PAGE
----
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Tuesday, July 12, 2011

'The Missing' by Shiloh Walker

From the BLURB:

Her psychic gift drove away the man she loved— and years later has drawn him back to her...

As a teenager, Taige Branch hated her psychic gift. No one could understand—except for Cullen Morgan, the boy who stole her heart. He did his best to accept her, until his mother was brutally murdered—and he couldn't forgive Taige for not preventing it.

Now a widowed father, Cullen Morgan has never forgotten Taige. But what brings her back into his life is another tragedy. His beloved little girl has been kidnapped, and Taige is his only hope of finding her. Working together against the clock, Cullen and Taige can't help but wonder whether—if they find his daughter in time—it isn't too late for the overpowering love that still burns between them . . .

Sixteen-year-old Taige Branch is cursed. Her whole life Taige has been able to predict death and feel spirits. But her psychic ability is useless, because there are always those she cannot save . . . like her parents. Taige can’t control her visions, they come and go – occasionally leading her to an infant in need of help and other times just taking her to a dead body, too late to save.

Taige’s bible-thumping uncle, Leon, knows that Taige is cursed – though she’s not as convinced by his ‘devil-spawn’ label.

One night Taige’s vision lets her down, again, and she finds herself at the mercy of two drunken rednecks hell-bent on a good time . . . until she is saved, by Cullen Morgan. Cullen is a young man holidaying in Alabama with his parents. For weeks he has been watching Taige; noticing the way she moves with unleashed grace, and how she always seems to be around when missing or injured children are saved. So when he sees the stupid drunk on top of her, he’s more than happy to be her knight in shining armour.

That year sixteen-year-old Taige meets the man who will own her heart for the rest of her life. Cullen is the calm in Taige’s stormy life. He understands her ability, and sees it as a gift. And he loves Taige because he sees strength in her that she cannot feel in herself.

But when Cullen’s mother is brutally murdered, he cannot forgive Taige her unseeing vision. He hates her for not being able to help his mother.

Twelve years later and Cullen needs Taige, has never stopped needing her. When Cullen’s little girl, Jillian, is stranger-snatched he knows only his lost love can help him find his baby girl.

‘The Missing’ is a supernatural mystery novel by romance author, Shiloh Walker.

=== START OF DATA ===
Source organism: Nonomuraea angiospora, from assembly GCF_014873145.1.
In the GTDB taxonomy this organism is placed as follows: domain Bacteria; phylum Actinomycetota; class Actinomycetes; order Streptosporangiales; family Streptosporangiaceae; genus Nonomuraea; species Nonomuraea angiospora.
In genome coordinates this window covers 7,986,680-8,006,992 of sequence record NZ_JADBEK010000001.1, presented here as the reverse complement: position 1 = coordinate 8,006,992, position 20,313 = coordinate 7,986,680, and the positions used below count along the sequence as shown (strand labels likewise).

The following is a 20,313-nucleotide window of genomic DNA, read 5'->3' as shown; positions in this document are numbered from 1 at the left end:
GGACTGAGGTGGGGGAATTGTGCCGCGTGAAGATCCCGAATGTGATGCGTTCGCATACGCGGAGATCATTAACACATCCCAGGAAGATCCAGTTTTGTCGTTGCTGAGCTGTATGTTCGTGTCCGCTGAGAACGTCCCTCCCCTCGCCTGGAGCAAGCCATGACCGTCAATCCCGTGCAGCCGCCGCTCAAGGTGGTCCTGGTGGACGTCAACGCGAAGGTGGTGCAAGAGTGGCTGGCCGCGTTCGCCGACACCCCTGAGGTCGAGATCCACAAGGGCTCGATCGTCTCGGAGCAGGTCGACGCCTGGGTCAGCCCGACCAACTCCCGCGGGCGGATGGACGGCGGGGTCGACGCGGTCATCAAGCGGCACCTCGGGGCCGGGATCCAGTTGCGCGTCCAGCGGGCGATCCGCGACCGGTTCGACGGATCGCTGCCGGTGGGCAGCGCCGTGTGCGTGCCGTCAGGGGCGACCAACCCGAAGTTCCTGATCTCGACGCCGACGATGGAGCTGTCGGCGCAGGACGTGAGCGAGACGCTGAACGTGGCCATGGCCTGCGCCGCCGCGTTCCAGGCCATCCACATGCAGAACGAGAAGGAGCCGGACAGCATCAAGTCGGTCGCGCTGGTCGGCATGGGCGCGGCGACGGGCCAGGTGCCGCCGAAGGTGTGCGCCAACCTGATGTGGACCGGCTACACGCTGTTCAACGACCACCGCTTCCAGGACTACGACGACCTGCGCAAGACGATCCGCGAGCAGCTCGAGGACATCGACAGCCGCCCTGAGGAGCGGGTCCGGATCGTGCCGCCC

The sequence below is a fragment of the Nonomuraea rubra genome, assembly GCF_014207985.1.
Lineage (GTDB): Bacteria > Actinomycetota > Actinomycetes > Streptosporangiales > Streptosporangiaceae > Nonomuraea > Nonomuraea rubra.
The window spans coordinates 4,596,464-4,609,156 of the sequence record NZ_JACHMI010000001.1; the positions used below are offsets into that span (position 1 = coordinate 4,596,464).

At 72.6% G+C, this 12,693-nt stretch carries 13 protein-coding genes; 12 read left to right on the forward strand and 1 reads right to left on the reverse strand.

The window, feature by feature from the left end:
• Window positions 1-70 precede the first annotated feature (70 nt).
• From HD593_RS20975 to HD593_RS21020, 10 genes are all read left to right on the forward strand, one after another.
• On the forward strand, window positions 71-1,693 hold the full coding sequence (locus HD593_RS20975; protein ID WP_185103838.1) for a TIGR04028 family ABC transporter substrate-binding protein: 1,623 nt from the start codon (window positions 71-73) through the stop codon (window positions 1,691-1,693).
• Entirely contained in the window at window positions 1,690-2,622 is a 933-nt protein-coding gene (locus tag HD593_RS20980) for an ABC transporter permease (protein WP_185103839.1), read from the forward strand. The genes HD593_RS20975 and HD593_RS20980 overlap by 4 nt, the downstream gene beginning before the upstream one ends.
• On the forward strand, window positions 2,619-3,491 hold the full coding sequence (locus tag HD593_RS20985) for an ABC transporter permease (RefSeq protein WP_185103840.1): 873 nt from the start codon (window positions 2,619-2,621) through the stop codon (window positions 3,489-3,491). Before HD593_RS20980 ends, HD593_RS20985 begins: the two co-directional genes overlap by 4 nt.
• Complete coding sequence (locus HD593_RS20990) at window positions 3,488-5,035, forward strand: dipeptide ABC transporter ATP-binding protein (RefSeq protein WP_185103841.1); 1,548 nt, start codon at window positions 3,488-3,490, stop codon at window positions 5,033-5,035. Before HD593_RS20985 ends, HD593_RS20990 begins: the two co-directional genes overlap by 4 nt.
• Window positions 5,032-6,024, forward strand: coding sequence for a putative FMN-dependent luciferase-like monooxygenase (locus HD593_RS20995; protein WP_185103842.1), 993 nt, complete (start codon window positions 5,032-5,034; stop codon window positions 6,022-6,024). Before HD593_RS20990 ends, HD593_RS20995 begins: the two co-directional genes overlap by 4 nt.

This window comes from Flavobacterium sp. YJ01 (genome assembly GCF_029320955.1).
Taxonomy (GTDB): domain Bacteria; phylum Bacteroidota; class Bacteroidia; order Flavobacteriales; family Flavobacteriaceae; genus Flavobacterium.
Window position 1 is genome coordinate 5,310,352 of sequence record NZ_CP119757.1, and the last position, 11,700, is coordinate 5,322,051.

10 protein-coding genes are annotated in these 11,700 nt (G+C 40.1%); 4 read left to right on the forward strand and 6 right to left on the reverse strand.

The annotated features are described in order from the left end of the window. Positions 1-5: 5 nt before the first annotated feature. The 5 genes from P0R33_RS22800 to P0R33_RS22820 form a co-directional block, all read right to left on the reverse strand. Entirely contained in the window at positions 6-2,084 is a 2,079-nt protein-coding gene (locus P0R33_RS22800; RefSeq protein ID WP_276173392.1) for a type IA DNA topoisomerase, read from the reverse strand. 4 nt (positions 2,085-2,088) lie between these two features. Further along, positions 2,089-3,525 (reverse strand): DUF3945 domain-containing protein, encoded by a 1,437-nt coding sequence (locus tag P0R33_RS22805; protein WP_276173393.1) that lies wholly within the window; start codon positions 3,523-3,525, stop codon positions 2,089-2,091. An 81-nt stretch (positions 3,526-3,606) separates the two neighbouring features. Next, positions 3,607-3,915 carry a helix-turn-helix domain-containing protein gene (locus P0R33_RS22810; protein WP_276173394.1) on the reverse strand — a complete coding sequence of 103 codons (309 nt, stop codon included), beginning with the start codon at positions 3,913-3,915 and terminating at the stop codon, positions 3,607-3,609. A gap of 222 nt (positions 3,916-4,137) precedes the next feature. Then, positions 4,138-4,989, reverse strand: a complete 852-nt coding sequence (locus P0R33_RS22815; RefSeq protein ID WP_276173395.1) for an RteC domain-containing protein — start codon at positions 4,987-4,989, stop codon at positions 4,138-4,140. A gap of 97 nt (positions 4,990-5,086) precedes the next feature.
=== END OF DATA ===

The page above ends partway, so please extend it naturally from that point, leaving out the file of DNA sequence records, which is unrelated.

I have heard nothing but good things about Shiloh Walker. Her name is renowned around the romance book blogosphere, and many of her novels have been recommended to me. But ‘The Missing’ is the first book of hers that I've read – and it will be the first of many.

The first half of the novel concerns Cullen and Taige’s young romance between 1992 and 1996. Taige has had a terrible life, losing both parents to a drunk driver and living with her Bible-nut uncle who reminds her daily that she is demonic. Not to mention the nightmares and flashbacks of brutal foretelling that plague Taige on a daily basis. But when she meets Cullen, her life seems ready to change for the better. Their teenage love is intense and sweet; Cullen is the first person to convince Taige that her visions are a gift, and both of them are quietly convinced that they have found the person they want to spend the rest of their lives with. But when Cullen’s mother is murdered, he cannot forgive Taige her inability to foresee the brutal event. They part ways on angry words, with Taige’s heart irrevocably broken.

The book skips ahead twelve years – Cullen has turned into a bestselling fantasy author, with a little girl. Jillian’s mother died from complications in childbirth, and ever since it has been just the two of them. Meanwhile, Taige’s life has taken a more violent direction . . . she works for a special FBI task force, officially as a civilian consultant. In actuality, the FBI utilize Taige’s gift to help with child-related cases. She has helped find missing and kidnapped kids, assisted in exposing child-pornography rings and in locating dead bodies. Taige’s life is marred by heartbreak . . . the one light in her depressing existence is the dreams in which Cullen comes to her; fantasies in which he repents and begs forgiveness for turning his back on Taige years ago. Dreams in which he still loves her.